Today’s been one of those days that finds me moving just a little bit slower, and feeling just a bit more pain than normal. Par for the course in a life that I’ve come to know and accept. Every day is a new adventure and like I tell so many of you, never expect your day to turn out the way you had planned it. I’m not trying to be negative in what I’m saying but I’m just being realistic as a person who’s living with CRPS! Today’s adventure is to sit down and try and maintain focus on putting together this post. With any luck I get this done!
When I sat down to write this post I had a completely different post in mind. At the same time I was thinking about another message that’s been nibbling at the back of my brain. It has to do with the whole area of how we handle having a rare disease. Yes it frustrates me to death that so many of us get lost in the shuffle and are often left to navigate our own way through it. This is something I find comes up over and over again with patients fighting rare disease, and won’t change unless we are helping in trying to facilitate change. Not only within my own disease but within other rare diseases as well. Desperation is pushing people to their extreme limits and it just comes out naturally in aggression and frustration. So often though that anger and frustration has a negative affect on how we handle living with our illness.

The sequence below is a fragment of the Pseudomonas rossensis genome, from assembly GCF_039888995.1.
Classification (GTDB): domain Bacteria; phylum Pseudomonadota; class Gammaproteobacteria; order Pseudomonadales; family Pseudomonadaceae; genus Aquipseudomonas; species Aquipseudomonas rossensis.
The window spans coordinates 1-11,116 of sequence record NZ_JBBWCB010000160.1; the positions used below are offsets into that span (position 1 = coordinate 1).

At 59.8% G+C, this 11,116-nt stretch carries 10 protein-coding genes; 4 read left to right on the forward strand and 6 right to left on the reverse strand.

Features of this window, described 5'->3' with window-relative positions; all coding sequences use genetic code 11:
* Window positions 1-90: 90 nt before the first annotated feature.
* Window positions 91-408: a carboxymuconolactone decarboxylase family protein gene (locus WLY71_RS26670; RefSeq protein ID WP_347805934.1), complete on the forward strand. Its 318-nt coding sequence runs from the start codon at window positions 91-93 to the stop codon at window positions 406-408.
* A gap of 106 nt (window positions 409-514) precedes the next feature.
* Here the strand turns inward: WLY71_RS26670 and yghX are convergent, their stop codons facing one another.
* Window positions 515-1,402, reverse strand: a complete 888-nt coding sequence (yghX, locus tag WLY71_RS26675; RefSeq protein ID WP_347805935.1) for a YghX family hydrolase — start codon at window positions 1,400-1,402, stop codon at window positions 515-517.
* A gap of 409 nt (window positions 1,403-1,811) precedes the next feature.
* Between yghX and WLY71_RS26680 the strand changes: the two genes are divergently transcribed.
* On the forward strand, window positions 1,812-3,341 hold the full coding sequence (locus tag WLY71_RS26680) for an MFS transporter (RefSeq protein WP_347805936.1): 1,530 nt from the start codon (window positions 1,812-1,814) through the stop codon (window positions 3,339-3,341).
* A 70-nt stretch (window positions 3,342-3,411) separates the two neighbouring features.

Although I completely understand why those feelings are coming out and have had to deal with them myself, we need to find ways to focus that anger in a positive constructive way. At the beginning of my diagnosis I was angry and wanted answers. So I expected that “all” physicians should be know what CRPS was, and that they should have been able to give me the answers I needed. They are doctors after all! At the time I had no compassion for physicians and that they don’t always have the answers. Clearly as times gone by I’ve discovered that there’s a need to educate and raise awareness! I discovered within myself that the anger that I held inside myself wasn’t going to get me anywhere, and that I needed to take a good hard look at how I was seeing and dealing with all of this. Instead of putting this giant blanket over “all physicians” and their understanding of my rare disease I needed to see it in a completely different way.